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One of the citizen’s sustainocratic initiatives that we initiated in Eindhoven (Netherlands) is the co-creation of the healthiest city of the world using air quality as guiding principle. We invited the local government, business enterprises and scientific researchers to take responsibility with us. That is how the formal Local AiREAS Eindhoven was born in 2011. Air pollution is one of the most deadly problems that we face in the world. Since mid October this year the World Health Organization recognised it to be level 1 cancer producing.
Now what? How do we deal with it as a citizen’s cooperative with institutional memberships? We seem to know that pollution comes from high level concentrations of burning stuf (fuel, wood, waste, etc) but our entire lifestyle depends on that. Mobility, heating, industry, logistics….if we want a healthy city we would need to change everything, from design to culture.
Where do we start? No one wants cancer and no one wants to give up a wealthy lifestyle. The consequences however do not just show in economics due to illness, lack of productivity or costs of health care. They also show in quality of life, global problems and huge amount of people with chronic diseases. This mismatch suggests a transformation process. But how do we choose our priorities?
The first project of AiREAS was to create a backbone infrastructure of measurement equipment to visualize our air pollution in the finest detail. One of the most modern requirements is to analyse the ultra fine dust that we create through combustion of fuels or wood and friction. These particles are smaller than a virus and settle in our arteries, creating infections that can give rise to all kinds of health problems, even cancer. Larger particles may be captured by our natural defences, such as nose moisture and small hairs. But the smaller ones go straight through.
Measuring such minute air particles in the open air in a city is very difficult. Expensive technology so far only reached to a certain point of detail. At AiREAS we managed to cocreate much less expensive equipment that measures a vast amount of variables, and in real time. In Holland we say that “measurement is knowledge”. But what do we know when we measure?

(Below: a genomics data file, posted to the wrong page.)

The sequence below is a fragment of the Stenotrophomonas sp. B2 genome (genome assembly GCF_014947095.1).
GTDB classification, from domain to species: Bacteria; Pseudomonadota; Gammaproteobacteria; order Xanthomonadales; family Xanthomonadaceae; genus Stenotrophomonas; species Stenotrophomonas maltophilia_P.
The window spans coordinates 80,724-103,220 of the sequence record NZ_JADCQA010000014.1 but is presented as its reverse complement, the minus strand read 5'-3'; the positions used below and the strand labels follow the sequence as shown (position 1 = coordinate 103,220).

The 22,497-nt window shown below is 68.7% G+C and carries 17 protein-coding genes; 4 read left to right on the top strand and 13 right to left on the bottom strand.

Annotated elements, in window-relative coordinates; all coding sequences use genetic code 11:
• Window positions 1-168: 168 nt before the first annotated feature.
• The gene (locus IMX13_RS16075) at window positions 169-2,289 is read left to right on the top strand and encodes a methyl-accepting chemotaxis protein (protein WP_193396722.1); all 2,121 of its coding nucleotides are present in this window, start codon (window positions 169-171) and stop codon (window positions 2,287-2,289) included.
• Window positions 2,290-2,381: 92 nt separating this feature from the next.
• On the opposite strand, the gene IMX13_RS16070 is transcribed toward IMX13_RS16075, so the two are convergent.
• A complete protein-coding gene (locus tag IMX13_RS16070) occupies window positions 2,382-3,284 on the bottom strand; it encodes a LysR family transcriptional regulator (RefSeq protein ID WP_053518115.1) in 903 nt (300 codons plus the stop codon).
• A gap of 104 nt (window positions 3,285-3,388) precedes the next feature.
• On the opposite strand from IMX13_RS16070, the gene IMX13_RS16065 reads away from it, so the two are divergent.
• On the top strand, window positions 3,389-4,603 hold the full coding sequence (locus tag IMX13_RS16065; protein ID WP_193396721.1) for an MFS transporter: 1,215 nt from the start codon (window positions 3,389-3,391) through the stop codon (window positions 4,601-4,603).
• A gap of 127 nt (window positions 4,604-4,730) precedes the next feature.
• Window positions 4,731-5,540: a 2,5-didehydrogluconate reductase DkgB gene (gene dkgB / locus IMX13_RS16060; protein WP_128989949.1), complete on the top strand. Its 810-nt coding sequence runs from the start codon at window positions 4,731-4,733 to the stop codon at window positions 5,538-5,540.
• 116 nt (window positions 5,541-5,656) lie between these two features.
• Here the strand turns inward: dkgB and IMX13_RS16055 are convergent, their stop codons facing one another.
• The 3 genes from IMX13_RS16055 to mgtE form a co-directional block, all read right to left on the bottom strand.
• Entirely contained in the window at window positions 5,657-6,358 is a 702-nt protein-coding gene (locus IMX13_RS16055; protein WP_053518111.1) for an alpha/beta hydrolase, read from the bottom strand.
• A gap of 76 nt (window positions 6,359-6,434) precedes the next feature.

Just imagine this little red dot:
This represents a particle in the free, open air in your city. Now we want to know what it is and how it affects our wellbeing? One way to do this is to filter the air through a membrane. We can then analyse the membrane and whatever it has captured. This did not work for us because we wanted to measure in real time, all the time, without having to go to the measurement station (normally hung up on a light post or so) to change filters or tubes. Another technique is with to measure with light or laser. Air in an air chamber of the measurement station is analysed by the way light is distorted by air particles.
Now we know the quantity of particles per cubic “something” in space somewhere in the city in close to real time. We also know the size. We can distinguish particulate matter (PM) from below 1 micron to the traditional 2.5 and 10 PM.
This is great and already a huge advantage over other measurement techniques in the world. Scientists helped define the location of the measurement equipment so that information could be interpreted with some degree of reality. But what reality? We are interested in human health. So where can we measure, link with the respiratory reality and health consequences? Why would the measurement at 2.5 meters above a sidewalk under a light post be representative for what happens with people who live in the area? Scientific research talks about modulation. This is a mathematical technique to extrapolate our knowledge at the point of measurement and its validity for interpretation at a certain distance.